Are you and your staff unconsciously conspiring?

My colleague and I like each other. She likes our organization and the mission. She is doing solid work. Yet in a way, we are conspiring to let each other down by not wanting to let each other down. We are pretending not to know it isn't as good of a fit as both of us need. 

Instead of well-intentioned vagueness, how can we make sure that we maintain a good fit and commitment between company and employee?

My dad often brings up the Army as a good example of an organization and employee consciously reviewing and choosing to stay together or separate. Every 4 years, Army and soldier decide to recommit... or not.

Stay interviews are conducted to help managers understand why employees stay and what might cause them to leave.
— Society for Human Resource Management

Stay Interviews are a way to take this concept of conscious review and enhance employee satisfaction and connection.

Recently our company decided to try this method. We found several good lists of questions and picked our favorite ones to use as conversation starters in our interviews.

In one interview, we confirmed that a team member felt like she was a very good fit with her job. She identified some areas where she would like to grow and take on new responsibilities. We felt a renewed commitment to each other after our conversation.

An interview with another employee identified opportunities to rearrange responsibilities to make the role a better fit.

In another interview, the team member had a hard time answering the question about what about her job made her want to jump out of bed in the morning. The more we talked, the more we both realized she was trying to do the job but her heart wasn't in it. She didn't want to quit and leave us hanging, and we didn't want to push her out. We jointly realized that it was time for us to separate. To speed up the transition to a new person, she helped us define the role we need, while seeking a role for herself outside our organization that will be a better fit. We decided to consciously part with mutual respect and well wishes.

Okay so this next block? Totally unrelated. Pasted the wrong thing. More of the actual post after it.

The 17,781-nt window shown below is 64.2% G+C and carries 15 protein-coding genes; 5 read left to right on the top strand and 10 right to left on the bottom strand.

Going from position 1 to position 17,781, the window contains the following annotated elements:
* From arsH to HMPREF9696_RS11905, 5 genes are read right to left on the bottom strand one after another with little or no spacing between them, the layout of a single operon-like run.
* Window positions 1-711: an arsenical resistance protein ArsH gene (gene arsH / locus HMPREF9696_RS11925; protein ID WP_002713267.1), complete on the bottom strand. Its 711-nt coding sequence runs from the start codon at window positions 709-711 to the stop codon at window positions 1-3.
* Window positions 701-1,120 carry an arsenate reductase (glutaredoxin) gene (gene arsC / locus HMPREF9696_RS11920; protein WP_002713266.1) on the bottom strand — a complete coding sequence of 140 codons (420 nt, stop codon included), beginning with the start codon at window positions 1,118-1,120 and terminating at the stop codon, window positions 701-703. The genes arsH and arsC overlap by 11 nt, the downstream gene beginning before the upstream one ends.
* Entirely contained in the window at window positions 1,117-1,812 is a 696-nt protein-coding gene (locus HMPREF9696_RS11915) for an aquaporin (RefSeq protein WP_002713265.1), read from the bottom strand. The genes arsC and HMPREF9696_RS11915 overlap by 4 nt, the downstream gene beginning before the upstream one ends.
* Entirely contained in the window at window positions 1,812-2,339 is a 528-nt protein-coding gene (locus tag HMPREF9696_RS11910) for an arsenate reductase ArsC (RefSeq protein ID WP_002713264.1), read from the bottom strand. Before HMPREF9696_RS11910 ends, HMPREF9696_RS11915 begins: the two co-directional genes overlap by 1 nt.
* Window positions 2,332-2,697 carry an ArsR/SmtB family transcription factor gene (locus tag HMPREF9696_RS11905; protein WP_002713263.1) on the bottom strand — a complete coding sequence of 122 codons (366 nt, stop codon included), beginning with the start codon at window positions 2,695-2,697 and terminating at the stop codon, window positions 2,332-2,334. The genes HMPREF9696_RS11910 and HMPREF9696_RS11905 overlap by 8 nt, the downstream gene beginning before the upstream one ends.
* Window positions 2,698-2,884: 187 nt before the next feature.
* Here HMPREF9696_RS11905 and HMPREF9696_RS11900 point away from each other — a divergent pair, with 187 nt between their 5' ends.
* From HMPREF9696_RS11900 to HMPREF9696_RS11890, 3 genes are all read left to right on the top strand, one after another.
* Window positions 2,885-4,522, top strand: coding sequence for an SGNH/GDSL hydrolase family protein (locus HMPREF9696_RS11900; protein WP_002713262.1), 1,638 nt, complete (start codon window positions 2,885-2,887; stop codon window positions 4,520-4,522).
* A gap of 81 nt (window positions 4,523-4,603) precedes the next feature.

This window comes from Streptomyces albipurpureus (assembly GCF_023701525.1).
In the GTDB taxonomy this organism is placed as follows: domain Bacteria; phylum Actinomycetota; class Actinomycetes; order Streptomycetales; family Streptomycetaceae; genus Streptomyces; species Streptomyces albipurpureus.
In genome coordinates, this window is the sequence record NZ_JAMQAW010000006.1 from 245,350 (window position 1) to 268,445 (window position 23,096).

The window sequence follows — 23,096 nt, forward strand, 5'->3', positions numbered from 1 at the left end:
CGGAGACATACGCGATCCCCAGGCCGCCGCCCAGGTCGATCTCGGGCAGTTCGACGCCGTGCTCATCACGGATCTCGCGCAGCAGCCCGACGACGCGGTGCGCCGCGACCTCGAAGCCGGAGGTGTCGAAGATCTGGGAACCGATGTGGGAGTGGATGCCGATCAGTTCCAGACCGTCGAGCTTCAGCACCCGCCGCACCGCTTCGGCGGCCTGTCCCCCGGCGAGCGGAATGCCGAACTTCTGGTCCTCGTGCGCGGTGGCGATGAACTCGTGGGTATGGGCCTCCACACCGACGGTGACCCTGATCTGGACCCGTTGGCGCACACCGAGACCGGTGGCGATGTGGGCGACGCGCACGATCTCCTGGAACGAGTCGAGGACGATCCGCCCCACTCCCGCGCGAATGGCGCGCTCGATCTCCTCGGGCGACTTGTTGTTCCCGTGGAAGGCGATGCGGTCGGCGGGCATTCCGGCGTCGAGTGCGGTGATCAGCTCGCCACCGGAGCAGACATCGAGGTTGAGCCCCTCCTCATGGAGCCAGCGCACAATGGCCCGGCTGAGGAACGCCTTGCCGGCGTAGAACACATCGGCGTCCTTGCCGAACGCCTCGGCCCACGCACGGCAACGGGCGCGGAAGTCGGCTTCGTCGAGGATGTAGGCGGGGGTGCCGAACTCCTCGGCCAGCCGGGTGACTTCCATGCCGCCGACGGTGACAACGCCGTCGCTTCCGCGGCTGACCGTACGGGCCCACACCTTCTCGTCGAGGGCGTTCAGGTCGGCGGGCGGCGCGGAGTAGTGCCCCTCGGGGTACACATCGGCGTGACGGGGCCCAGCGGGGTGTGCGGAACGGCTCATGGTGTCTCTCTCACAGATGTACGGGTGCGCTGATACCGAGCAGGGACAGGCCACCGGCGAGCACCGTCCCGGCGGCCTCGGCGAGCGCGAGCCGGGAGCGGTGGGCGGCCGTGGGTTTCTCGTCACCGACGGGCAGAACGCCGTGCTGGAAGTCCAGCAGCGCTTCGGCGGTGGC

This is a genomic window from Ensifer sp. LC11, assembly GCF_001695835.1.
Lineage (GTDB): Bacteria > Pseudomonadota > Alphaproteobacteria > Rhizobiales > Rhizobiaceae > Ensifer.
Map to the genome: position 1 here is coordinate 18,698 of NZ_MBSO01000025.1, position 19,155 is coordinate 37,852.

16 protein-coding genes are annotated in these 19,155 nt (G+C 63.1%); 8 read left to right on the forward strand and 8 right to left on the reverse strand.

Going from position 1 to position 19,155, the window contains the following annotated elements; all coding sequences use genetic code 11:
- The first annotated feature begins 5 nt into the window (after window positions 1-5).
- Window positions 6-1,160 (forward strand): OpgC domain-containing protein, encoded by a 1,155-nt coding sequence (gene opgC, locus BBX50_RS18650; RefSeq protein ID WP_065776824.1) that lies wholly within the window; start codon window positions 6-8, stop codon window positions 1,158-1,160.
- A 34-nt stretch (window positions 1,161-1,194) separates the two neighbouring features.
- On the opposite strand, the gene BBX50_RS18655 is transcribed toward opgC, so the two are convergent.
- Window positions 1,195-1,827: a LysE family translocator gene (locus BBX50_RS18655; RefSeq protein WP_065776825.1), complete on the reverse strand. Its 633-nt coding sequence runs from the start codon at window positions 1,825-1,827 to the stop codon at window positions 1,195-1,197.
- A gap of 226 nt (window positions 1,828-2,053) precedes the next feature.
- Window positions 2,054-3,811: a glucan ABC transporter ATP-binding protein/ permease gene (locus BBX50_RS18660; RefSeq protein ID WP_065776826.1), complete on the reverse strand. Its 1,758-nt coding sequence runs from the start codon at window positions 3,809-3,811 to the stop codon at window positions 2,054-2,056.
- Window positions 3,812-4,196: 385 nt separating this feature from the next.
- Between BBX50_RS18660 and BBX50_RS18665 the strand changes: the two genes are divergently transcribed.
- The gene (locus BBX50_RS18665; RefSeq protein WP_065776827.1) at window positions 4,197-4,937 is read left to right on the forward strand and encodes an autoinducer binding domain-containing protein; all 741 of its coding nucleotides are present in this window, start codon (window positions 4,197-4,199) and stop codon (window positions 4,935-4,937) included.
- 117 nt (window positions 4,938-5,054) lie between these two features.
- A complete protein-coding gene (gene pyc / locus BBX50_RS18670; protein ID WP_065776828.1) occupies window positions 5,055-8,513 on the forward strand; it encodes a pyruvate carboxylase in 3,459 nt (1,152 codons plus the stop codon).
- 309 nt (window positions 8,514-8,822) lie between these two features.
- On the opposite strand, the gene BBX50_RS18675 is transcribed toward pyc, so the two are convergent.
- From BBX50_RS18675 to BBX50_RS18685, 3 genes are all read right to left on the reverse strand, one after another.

Do you need to schedule a bus stop for your organization?

Do you need to schedule a bus stop for your organization?

Jim Collins promoted the idea of getting the right people on the bus in his book Good to Great. One of my friends worked for a company that has what they call a regular bus stop, or an opportunity to let people get off the bus. Some people, like my friend, decide to volunteer to get off at one of these opportunities. No doubt others are encouraged to go.

We didn't go into our stay interviews expecting to have someone transition out of our organization. Yet following our discussion, we realized we had uncovered an opportunity for both of us to grow in new ways. Being willing to have honest conversations about what's working and what could be better is a way to get rid of the organizational kryptonite of vagueness.

Never opt for comfortable vagueness over uncomfortable clarity.
— Patty Azzarello

Consider using stay interviews as a way to identify opportunities for your team members to use their superpowers to achieve your mission. Or to decide it's time for a bus stop. Either way you won't be conspiring to stay in comfortable vagueness about your future together.

Diana Hutchinson is the Success Enabler for Trebuchet Group

Diana Hutchinson is the Success Enabler for Trebuchet Group